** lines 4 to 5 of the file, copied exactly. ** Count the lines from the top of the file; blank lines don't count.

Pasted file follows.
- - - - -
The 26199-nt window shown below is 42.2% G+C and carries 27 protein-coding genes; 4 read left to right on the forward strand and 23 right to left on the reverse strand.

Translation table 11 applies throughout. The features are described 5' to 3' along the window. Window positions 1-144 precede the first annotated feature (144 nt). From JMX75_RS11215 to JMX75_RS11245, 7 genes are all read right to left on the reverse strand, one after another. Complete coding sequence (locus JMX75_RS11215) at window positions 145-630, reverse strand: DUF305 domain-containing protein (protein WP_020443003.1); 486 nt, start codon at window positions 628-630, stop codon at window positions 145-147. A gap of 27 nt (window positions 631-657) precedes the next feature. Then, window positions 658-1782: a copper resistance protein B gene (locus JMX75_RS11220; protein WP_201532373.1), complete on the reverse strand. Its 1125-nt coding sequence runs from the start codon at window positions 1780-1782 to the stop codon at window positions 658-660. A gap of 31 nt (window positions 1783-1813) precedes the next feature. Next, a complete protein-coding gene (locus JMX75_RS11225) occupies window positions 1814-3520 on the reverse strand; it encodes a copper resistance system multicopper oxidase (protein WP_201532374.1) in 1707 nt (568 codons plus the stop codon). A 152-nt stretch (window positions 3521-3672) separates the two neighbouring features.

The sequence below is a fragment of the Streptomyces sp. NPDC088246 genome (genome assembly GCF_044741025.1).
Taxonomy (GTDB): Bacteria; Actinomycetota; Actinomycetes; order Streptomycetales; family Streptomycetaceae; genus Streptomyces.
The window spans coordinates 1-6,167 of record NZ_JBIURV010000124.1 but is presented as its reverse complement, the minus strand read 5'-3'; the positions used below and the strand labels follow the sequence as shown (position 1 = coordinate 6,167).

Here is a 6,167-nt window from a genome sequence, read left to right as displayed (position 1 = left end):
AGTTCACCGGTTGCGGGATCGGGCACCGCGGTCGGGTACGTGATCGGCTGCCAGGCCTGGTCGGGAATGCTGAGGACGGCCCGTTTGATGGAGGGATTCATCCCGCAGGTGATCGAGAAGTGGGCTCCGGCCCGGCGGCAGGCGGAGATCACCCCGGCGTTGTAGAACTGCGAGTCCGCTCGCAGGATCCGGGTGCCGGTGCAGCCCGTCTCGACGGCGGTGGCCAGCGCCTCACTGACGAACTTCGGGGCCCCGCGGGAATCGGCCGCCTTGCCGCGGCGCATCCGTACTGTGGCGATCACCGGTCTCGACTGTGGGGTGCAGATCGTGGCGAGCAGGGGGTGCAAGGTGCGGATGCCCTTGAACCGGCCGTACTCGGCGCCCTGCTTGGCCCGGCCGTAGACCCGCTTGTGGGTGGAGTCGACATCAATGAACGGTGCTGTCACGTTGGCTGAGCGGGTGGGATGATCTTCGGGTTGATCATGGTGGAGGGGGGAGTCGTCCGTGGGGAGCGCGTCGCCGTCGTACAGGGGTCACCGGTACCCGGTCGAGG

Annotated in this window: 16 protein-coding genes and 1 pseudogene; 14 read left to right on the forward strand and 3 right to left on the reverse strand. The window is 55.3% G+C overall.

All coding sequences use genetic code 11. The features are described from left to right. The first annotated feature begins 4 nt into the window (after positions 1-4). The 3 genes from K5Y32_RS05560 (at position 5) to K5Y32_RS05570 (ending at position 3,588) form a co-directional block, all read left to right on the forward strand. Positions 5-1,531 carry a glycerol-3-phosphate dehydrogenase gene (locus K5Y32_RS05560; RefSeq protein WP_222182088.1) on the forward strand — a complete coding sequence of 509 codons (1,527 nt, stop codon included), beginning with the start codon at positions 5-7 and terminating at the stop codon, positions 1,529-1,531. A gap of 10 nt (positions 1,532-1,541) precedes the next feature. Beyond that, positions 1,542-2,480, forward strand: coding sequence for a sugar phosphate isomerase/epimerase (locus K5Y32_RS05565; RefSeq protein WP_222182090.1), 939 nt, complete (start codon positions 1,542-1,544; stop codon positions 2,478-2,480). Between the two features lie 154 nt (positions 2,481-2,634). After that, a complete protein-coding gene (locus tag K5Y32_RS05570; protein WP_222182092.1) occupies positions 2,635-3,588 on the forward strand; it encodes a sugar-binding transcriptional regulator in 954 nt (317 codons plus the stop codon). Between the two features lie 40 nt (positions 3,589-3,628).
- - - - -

Taxonomy (GTDB): Bacteria; Actinomycetota; Actinomycetes; order Streptomycetales; family Streptomycetaceae; genus Streptomyces.
The window spans coordinates 1-6,167 of record NZ_JBIURV010000124.1 but is presented as its reverse complement, the minus strand read 5'-3'; the positions used below and the strand labels follow the sequence as shown (position 1 = coordinate 6,167).